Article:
Chhabra & Gupta (2010) reported that the major cause of death of patients with the chronic obstructive pulmonary disease is cardiovascularly related rather than respirator related and to be specific it is as a result of heart failure. COPD is associated with the cigarette smokers. It is the reason for their morbidity and mortality. As mentioned above COPD causes structural abnormalities and functional abnormalities this is as a result of the chronic hypoxemia which is results from the cigarette smoke. As mentioned earlier the COPD causes right ventricular hypertrophy as the increased pulmonary resistance makes the heart work harder to achieve adequate perfusion. All this translates to pulmonary hypertension which further worsens the COPD (Rahman, Hann, Wilson, Mnatzaganian & Worrall-Carter 2015).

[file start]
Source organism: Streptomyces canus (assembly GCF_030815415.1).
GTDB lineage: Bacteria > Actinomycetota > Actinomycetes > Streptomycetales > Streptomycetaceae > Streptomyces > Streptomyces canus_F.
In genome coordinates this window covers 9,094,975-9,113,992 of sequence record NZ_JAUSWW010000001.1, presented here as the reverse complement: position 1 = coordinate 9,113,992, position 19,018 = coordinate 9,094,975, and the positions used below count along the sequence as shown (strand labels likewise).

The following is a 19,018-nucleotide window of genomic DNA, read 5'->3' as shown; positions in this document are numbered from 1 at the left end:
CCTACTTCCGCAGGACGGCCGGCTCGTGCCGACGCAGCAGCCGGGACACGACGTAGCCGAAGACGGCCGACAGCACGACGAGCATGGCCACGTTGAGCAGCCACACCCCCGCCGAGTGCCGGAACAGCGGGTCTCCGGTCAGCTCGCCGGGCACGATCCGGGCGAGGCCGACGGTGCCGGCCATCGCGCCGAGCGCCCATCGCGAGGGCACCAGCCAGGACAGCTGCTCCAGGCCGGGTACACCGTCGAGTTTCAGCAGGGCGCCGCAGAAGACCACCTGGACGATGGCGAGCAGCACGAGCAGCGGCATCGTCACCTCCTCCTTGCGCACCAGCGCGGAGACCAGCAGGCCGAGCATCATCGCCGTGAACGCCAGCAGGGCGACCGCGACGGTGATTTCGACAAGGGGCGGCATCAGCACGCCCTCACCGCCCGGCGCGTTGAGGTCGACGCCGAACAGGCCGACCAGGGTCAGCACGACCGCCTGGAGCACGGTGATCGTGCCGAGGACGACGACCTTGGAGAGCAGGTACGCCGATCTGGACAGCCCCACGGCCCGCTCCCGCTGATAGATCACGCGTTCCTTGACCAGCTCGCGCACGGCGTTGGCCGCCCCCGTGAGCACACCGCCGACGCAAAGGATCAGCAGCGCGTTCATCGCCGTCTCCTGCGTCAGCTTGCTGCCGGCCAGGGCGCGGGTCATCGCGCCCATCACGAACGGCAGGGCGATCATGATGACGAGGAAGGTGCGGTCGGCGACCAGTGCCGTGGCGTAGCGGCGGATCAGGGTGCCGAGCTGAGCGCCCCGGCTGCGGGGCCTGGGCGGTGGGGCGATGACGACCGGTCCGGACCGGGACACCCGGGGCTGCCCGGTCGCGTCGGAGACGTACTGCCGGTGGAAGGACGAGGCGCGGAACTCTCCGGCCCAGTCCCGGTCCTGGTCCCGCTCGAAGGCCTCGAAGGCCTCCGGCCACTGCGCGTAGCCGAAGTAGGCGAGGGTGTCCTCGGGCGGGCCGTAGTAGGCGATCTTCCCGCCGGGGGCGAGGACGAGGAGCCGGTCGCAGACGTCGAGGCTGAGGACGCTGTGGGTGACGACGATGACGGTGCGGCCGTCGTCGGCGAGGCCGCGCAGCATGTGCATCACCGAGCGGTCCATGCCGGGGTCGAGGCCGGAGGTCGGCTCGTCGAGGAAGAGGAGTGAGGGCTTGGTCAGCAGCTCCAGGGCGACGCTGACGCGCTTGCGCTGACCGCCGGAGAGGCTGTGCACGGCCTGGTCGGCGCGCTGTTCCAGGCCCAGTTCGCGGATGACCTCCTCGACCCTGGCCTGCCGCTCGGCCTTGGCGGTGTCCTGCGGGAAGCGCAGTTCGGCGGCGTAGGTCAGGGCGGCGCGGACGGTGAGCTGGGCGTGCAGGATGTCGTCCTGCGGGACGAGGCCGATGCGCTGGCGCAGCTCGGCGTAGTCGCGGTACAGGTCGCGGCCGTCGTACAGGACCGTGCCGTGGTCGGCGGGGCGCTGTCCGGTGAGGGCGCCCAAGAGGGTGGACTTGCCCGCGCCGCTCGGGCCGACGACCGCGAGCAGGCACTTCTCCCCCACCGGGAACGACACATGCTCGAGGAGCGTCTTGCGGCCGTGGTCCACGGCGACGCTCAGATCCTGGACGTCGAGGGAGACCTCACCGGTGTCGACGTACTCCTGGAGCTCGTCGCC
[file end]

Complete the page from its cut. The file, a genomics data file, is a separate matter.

Moe, (2016) the structural changes as a result of COPD is right ventricle hypertrophy and dilation and the functional abnormalities include; an increased end diastole pressure, there is a reduction in the ejection fraction of the ventricles, the recoil/elasticity reduces and the negative intrathoracic pressure is reduced. The long-term effects include heart failure which results from the reduced cardiac output as a result of reduced ventricles dilation which results from the compression of the two ventricles. This reduces the preload and the cardiac output. Lastly, smoking cigarettes predisposes the patient to atherosclerosis which is a cardiovascular disease. In addition to this, the smoke destroys the air sacs, increases the neutrophils influx, causes mucus hypersecretion, causes systemic inflammation which in turns causes the inactivation of the anti-proteinase and there are proinflammatory markers whose expression is markedly seen.